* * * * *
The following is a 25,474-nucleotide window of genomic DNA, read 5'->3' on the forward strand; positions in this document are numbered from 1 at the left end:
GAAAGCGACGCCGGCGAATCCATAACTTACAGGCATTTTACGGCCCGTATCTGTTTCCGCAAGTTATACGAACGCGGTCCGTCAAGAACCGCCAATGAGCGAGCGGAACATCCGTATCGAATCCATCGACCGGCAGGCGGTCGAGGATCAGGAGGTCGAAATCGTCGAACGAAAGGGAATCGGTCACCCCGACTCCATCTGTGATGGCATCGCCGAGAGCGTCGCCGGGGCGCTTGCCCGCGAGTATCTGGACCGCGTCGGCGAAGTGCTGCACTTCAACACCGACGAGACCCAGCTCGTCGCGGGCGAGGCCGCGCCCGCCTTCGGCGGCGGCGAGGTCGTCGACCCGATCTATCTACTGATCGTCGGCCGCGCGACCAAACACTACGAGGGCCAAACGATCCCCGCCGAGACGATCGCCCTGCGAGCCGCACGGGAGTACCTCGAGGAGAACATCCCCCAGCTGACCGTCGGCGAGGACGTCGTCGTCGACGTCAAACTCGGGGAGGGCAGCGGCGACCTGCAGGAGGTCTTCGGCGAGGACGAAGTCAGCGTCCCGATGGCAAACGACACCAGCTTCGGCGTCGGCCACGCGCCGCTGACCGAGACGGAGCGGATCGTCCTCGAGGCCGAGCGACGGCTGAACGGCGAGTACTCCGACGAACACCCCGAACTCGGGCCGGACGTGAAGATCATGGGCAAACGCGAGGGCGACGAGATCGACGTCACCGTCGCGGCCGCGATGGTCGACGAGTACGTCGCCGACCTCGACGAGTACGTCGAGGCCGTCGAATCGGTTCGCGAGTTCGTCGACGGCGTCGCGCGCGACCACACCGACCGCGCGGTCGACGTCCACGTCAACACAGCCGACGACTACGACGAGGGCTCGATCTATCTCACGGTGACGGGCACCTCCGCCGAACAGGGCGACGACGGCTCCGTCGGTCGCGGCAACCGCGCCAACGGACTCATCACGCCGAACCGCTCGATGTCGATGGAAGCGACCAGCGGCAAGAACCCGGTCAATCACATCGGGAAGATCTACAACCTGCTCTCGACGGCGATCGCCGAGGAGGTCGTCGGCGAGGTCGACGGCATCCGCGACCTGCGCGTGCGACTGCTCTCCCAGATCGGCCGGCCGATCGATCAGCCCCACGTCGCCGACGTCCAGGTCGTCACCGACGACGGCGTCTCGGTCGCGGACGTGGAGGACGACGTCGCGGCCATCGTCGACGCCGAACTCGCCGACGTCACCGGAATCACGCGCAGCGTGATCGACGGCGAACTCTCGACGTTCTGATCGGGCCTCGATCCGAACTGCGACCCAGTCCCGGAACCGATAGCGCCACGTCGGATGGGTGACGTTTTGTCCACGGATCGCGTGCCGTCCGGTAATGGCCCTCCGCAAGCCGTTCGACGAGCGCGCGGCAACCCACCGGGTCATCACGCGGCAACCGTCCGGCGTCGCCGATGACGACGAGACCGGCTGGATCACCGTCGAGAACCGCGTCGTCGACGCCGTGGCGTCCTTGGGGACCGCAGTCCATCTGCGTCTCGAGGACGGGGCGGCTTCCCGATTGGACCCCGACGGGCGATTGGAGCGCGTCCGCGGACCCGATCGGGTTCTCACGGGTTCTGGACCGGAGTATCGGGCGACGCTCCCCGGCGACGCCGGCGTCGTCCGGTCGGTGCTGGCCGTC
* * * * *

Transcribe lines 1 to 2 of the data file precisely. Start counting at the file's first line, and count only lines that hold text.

The following is a 25,474-nucleotide window of genomic DNA, read 5'->3' on the forward strand; positions in this document are numbered from 1 at the left end:
GAAAGCGACGCCGGCGAATCCATAACTTACAGGCATTTTACGGCCCGTATCTGTTTCCGCAAGTTATACGAACGCGGTCCGTCAAGAACCGCCAATGAGCGAGCGGAACATCCGTATCGAATCCATCGACCGGCAGGCGGTCGAGGATCAGGAGGTCGAAATCGTCGAACGAAAGGGAATCGGTCACCCCGACTCCATCTGTGATGGCATCGCCGAGAGCGTCGCCGGGGCGCTTGCCCGCGAGTATCTGGACCGCGTCGGCGAAGTGCTGCACTTCAACACCGACGAGACCCAGCTCGTCGCGGGCGAGGCCGCGCCCGCCTTCGGCGGCGGCGAGGTCGTCGACCCGATCTATCTACTGATCGTCGGCCGCGCGACCAAACACTACGAGGGCCAAACGATCCCCGCCGAGACGATCGCCCTGCGAGCCGCACGGGAGTACCTCGAGGAGAACATCCCCCAGCTGACCGTCGGCGAGGACGTCGTCGTCGACGTCAAACTCGGGGAGGGCAGCGGCGACCTGCAGGAGGTCTTCGGCGAGGACGAAGTCAGCGTCCCGATGGCAAACGACACCAGCTTCGGCGTCGGCCACGCGCCGCTGACCGAGACGGAGCGGATCGTCCTCGAGGCCGAGCGACGGCTGAACGGCGAGTACTCCGACGAACACCCCGAACTCGGGCCGGACGTGAAGATCATGGGCAAACGCGAGGGCGACGAGATCGACGTCACCGTCGCGGCCGCGATGGTCGACGAGTACGTCGCCGACCTCGACGAGTACGTCGAGGCCGTCGAATCGGTTCGCGAGTTCGTCGACGGCGTCGCGCGCGACCACACCGACCGCGCGGTCGACGTCCACGTCAACACAGCCGACGACTACGACGAGGGCTCGATCTATCTCACGGTGACGGGCACCTCCGCCGAACAGGGCGACGACGGCTCCGTCGGTCGCGGCAACCGCGCCAACGGACTCATCACGCCGAACCGCTCGATGTCGATGGAAGCGACCAGCGGCAAGAACCCGGTCAATCACATCGGGAAGATCTACAACCTGCTCTCGACGGCGATCGCCGAGGAGGTCGTCGGCGAGGTCGACGGCATCCGCGACCTGCGCGTGCGACTGCTCTCCCAGATCGGCCGGCCGATCGATCAGCCCCACGTCGCCGACGTCCAGGTCGTCACCGACGACGGCGTCTCGGTCGCGGACGTGGAGGACGACGTCGCGGCCATCGTCGACGCCGAACTCGCCGACGTCACCGGAATCACGCGCAGCGTGATCGACGGCGAACTCTCGACGTTCTGATCGGGCCTCGATCCGAACTGCGACCCAGTCCCGGAACCGATAGCGCCACGTCGGATGGGTGACGTTTTGTCCACGGATCGCGTGCCGTCCGGTAATGGCCCTCCGCAAGCCGTTCGACGAGCGCGCGGCAACCCACCGGGTCATCACGCGGCAACCGTCCGGCGTCGCCGATGACGACGAGACCGGCTGGATCACCGTCGAGAACCGCGTCGTCGACGCCGTGGCGTCCTTGGGGACCGCAGTCCATCTGCGTCTCGAGGACGGGGCGGCTTCCCGATTGGACCCCGACGGGCGATTGGAGCGCGTCCGCGGACCCGATCGGGTTCTCACGGGTTCTGGACCGGAGTATCGGGCGACGCTCCCCGGCGACGCCGGCGTCGTCCGGTCGGTGCTGGCCGTC